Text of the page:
Rem Koolhaas: Biography, Architecture & Projects

Instructor: Benjamin Truitt
Rem Koolhaas is an internationally renowned architect who has built diverse post-modern structures worldwide. Koolhaas was influenced by post-modern Japanese architectural theory as well as his experience in reconstruction and invention in the Netherlands and Indonesia.

Worldwide Influence

'I try to find ways in which change can be mobilized to strengthen the original identity. It's a weird combination of having faith and having no faith.' - Rem Koolhaas

Rem Koolhaas Photo
Rem Koolhaas Photo

Rem Koolhaas is the lead architect and designer for the internationally renowned OMA architectural firm in the Netherlands (the Dutch name is Nederlands). Koolhaas has been a leading designer of architecture worldwide, and his buildings and designs span the globe both literally and figuratively. An avid student of city planning with a deep love for Japanese Post-Modern architecture, Koolhaas is also an advocate for Post-Modern Metabolism in architectural design and function. Let's take a closer look at his life, influences and works.

Rem Koolhaas -- Biography

Rem Koolhaas was born in the Netherlands in 1944, to a world still rebuilding from WWII. Growing up in this period of rebuilding gave Koolhaas the understanding that architecture had to accommodate modern needs. It left an indelible impression on him, and he understood the importance of planning architecture and accommodating architecture to the needs of a global world.

Koolhaas's parents then moved to Dutch Indonesia shortly after its independence. It was there that Koolhaas was exposed to city redesign as inspired by growth and change. Indonesia was transitioning from a colony with deep roots in Asian tradition to a country that needed cities that catered to its new identity as a global location.

After Koolhaas left school, he embarked on careers in journalism and theater that didn't fulfill him. So he enrolled in architecture school instead. In 1968, Koolhaas completed a degree in architecture and embarked on his goal to bring to life post-modern designs that were rooted in nationalism or local culture and needs. Koolhaas developed the Netherland's Dance Theater, which won him notice. He then moved on to develop original designs across the globe, with a preference on competing for public works designs over working with private clients in OMA.

Koolhaas: Architecture, Philosophy, and Accommodation

Rem Koolhaas Overseeing Seattle Library
Rem Koolhaas Overseeing Seattle Library

Koolhaas has developed numerous buildings and designs across the globe. To better understand his philosophical embrace of Metabolism in his unique post-modern worldview, we will examine three of his notable works: The Casa Da Musica, the Seattle Public Library, and most controversially, the Chinese Central Television Headquarters. All these pieces exemplify Koolhaas's interpretation of post-modern metabolism, or the idea that mega-structures should emerge organically from the community and culture to meet contemporary needs.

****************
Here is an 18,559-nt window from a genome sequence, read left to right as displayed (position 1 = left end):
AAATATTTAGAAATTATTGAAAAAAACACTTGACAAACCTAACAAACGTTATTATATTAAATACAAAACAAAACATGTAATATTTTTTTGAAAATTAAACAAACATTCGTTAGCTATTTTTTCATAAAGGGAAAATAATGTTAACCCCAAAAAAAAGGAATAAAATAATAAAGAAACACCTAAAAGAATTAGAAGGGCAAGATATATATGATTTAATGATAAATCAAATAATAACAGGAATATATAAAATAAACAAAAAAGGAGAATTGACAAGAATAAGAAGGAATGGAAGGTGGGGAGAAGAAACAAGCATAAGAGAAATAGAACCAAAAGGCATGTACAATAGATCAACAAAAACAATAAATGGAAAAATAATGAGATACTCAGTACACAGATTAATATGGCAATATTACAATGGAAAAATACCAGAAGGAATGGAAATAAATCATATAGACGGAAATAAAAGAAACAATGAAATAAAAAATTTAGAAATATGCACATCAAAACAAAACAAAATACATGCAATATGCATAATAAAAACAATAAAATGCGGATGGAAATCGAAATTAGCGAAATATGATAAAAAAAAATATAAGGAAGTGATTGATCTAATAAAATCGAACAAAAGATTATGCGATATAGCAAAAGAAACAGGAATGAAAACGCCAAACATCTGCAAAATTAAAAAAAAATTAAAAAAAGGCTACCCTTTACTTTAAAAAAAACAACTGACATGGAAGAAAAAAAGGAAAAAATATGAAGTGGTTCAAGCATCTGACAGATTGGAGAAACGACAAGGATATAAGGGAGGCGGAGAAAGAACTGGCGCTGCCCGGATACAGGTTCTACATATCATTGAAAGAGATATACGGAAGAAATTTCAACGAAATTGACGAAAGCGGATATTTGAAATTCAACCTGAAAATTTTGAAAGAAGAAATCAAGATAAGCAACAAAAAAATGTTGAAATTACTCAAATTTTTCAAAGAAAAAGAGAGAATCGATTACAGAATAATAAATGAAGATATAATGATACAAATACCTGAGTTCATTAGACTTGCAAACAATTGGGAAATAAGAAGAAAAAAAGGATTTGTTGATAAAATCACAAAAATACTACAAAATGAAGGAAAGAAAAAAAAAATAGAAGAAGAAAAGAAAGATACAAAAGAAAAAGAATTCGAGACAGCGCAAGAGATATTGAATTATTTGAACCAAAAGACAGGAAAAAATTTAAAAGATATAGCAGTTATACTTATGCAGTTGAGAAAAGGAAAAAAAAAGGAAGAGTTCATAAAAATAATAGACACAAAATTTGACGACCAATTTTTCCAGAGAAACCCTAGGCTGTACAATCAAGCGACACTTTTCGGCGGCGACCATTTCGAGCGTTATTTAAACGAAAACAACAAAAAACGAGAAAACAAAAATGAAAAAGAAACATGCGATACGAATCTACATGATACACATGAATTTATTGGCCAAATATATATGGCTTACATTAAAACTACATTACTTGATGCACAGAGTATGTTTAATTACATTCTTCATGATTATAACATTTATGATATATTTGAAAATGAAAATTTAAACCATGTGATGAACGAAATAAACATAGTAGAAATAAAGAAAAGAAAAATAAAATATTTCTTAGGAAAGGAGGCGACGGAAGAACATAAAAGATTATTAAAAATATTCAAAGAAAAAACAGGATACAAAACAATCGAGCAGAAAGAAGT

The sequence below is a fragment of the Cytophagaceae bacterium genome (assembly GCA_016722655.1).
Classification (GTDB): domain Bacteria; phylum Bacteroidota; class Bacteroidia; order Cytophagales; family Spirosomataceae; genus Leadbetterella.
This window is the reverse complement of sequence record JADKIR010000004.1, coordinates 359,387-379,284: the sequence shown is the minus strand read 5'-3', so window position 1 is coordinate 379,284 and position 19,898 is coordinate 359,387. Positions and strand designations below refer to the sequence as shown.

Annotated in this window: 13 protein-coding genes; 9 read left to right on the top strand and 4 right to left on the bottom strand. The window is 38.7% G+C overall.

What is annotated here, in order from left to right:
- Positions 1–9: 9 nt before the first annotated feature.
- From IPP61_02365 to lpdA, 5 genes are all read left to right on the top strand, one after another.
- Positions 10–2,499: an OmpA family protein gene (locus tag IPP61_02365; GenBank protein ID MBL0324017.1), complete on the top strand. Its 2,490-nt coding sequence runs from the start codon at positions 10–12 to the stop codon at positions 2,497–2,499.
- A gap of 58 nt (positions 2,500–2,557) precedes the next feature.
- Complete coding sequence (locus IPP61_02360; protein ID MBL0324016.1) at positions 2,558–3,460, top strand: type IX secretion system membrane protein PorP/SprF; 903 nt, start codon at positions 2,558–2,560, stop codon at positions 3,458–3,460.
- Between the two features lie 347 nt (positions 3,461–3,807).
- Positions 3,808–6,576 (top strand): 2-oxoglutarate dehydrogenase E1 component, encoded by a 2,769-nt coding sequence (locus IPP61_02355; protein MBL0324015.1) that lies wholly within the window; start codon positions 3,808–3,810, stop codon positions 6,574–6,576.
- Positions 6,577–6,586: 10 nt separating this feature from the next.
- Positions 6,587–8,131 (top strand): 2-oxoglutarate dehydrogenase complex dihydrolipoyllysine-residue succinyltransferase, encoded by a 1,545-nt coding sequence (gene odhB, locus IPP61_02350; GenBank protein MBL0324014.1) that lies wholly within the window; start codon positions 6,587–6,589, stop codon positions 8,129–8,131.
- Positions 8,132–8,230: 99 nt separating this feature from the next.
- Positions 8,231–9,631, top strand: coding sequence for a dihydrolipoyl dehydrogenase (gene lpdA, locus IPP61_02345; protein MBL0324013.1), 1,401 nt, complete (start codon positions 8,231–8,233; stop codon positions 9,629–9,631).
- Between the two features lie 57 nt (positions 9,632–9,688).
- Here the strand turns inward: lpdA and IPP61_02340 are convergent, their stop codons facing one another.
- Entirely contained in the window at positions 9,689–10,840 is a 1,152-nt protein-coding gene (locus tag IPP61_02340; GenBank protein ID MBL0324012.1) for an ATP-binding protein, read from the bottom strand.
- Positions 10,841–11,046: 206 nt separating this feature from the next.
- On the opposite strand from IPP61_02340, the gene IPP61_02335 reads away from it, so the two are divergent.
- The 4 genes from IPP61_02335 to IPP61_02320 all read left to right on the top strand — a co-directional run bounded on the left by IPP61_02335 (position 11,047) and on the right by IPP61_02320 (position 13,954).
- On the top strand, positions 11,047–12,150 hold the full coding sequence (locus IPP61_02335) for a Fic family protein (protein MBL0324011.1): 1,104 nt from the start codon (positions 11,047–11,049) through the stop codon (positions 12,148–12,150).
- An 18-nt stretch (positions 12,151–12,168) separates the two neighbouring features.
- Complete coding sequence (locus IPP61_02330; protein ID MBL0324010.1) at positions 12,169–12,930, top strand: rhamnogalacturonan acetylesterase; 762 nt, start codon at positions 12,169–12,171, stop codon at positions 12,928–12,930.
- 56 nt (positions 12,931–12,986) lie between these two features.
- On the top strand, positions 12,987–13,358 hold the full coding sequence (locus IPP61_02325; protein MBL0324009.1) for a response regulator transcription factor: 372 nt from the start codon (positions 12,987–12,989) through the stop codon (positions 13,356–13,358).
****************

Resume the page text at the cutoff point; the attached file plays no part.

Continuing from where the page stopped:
The Casa Da Musica

Casa Da Musica
Casa Da Musica

Koolhaas started construction on Portugal's Casa Da Musica in 1999, and it opened to the public in 2005. The building is in line with Koolhaas's belief that art should seek to meet modern needs in design, but emerge and struggle with its historic and communal roots. Casa Da Musica sought to capture Portugal's embrace of modernity while still accomplishing the goal of its utility, to be a working theater for music. Casa is constructed internally for utility with the traditional pit and room established for optimal sound performance, but its interior is then framed by a very post-modern and irrational exterior that seeks to fulfill the building's goal to reveal a city that is moving into a post-modern era in thought and community.

The Seattle Public Library

Seattle Public Library
Seattle Public Library

If you contrast the Casa Da Musica with the simultaneously constructed Seattle Public Library (2004), you might be struck by two structures that seem to share few, if any, design elements. The Casa Da Musica is a largely opaque construction and asymmetrically simple in shape, while the Seattle Public Library is far more balanced in its shape and utilizes windows and transparency. Though both speak to a post-modern world, the designs seem unlikely to emerge from the same architect.

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